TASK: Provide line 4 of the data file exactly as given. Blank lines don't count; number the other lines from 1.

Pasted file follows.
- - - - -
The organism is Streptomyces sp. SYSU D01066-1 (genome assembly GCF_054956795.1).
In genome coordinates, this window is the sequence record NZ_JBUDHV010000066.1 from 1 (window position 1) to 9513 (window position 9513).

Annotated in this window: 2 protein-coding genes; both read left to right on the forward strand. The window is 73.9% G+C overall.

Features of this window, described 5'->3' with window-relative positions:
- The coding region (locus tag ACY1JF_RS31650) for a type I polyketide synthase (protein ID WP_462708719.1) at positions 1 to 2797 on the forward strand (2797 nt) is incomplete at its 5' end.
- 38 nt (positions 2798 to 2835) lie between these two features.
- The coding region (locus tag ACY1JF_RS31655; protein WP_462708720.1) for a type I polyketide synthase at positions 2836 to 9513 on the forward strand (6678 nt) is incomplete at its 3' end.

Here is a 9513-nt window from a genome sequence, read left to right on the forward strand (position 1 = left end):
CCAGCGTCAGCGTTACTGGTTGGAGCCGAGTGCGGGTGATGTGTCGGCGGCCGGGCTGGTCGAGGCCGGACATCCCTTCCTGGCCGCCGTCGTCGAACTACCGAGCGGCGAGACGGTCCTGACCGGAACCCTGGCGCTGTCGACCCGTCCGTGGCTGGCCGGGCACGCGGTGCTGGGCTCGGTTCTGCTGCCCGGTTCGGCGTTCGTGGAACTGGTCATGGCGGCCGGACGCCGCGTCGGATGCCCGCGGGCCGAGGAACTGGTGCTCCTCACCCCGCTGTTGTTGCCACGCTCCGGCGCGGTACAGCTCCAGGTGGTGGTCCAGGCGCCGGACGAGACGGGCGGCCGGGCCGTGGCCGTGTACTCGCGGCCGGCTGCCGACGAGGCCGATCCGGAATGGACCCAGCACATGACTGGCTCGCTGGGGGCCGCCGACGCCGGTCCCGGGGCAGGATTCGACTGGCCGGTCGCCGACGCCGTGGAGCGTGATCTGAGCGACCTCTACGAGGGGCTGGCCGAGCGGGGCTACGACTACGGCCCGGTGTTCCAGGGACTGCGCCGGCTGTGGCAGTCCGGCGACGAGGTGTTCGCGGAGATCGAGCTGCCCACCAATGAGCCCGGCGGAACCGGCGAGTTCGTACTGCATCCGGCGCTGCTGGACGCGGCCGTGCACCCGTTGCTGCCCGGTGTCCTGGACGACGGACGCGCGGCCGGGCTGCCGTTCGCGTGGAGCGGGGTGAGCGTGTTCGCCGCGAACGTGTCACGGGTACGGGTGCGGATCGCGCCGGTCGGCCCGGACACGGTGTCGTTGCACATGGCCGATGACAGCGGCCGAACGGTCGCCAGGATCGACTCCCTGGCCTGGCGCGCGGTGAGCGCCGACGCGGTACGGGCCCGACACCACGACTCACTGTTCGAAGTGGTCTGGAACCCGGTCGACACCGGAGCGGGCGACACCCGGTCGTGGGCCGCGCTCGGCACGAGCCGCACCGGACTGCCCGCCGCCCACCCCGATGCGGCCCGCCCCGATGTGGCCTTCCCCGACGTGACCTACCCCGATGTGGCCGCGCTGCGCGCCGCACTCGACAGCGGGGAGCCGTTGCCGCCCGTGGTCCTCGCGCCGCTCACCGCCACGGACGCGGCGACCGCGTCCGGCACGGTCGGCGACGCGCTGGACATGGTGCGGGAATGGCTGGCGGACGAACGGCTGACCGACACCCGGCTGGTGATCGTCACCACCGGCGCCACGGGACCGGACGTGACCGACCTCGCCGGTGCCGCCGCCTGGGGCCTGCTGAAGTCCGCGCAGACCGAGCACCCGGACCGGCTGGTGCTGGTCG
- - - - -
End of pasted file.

Features of this window, described 5'->3' with window-relative positions: